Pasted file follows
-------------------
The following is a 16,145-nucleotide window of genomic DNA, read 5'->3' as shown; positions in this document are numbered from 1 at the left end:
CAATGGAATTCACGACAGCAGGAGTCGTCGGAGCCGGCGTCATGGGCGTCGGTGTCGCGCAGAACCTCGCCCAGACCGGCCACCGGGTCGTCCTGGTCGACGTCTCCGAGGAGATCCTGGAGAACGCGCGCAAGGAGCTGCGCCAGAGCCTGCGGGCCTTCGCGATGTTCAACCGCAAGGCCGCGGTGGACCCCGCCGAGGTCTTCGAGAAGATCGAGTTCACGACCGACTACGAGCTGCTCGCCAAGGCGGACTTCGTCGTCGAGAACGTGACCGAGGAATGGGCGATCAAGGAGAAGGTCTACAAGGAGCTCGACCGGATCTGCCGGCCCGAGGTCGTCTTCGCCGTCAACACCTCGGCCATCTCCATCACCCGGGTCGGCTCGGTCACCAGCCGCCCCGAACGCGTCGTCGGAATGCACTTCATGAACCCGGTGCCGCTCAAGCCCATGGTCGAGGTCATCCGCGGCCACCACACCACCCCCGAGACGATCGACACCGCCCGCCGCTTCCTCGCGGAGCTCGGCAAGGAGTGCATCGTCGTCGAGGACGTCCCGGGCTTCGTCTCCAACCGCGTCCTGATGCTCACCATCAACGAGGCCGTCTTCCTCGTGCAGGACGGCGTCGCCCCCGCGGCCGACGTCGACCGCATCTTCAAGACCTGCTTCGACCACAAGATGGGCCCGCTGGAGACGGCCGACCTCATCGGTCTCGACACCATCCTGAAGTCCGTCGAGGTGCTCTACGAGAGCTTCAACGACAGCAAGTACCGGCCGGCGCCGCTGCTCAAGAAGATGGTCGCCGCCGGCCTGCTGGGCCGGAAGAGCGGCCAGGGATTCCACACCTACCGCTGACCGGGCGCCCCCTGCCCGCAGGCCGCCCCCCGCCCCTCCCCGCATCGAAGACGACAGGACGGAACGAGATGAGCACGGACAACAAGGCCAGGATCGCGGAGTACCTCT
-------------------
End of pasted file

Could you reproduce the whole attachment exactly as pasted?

The following is a 16,145-nucleotide window of genomic DNA, read 5'->3' as shown; positions in this document are numbered from 1 at the left end:
CAATGGAATTCACGACAGCAGGAGTCGTCGGAGCCGGCGTCATGGGCGTCGGTGTCGCGCAGAACCTCGCCCAGACCGGCCACCGGGTCGTCCTGGTCGACGTCTCCGAGGAGATCCTGGAGAACGCGCGCAAGGAGCTGCGCCAGAGCCTGCGGGCCTTCGCGATGTTCAACCGCAAGGCCGCGGTGGACCCCGCCGAGGTCTTCGAGAAGATCGAGTTCACGACCGACTACGAGCTGCTCGCCAAGGCGGACTTCGTCGTCGAGAACGTGACCGAGGAATGGGCGATCAAGGAGAAGGTCTACAAGGAGCTCGACCGGATCTGCCGGCCCGAGGTCGTCTTCGCCGTCAACACCTCGGCCATCTCCATCACCCGGGTCGGCTCGGTCACCAGCCGCCCCGAACGCGTCGTCGGAATGCACTTCATGAACCCGGTGCCGCTCAAGCCCATGGTCGAGGTCATCCGCGGCCACCACACCACCCCCGAGACGATCGACACCGCCCGCCGCTTCCTCGCGGAGCTCGGCAAGGAGTGCATCGTCGTCGAGGACGTCCCGGGCTTCGTCTCCAACCGCGTCCTGATGCTCACCATCAACGAGGCCGTCTTCCTCGTGCAGGACGGCGTCGCCCCCGCGGCCGACGTCGACCGCATCTTCAAGACCTGCTTCGACCACAAGATGGGCCCGCTGGAGACGGCCGACCTCATCGGTCTCGACACCATCCTGAAGTCCGTCGAGGTGCTCTACGAGAGCTTCAACGACAGCAAGTACCGGCCGGCGCCGCTGCTCAAGAAGATGGTCGCCGCCGGCCTGCTGGGCCGGAAGAGCGGCCAGGGATTCCACACCTACCGCTGACCGGGCGCCCCCTGCCCGCAGGCCGCCCCCCGCCCCTCCCCGCATCGAAGACGACAGGACGGAACGAGATGAGCACGGACAACAAGGCCAGGATCGCGGAGTACCTCT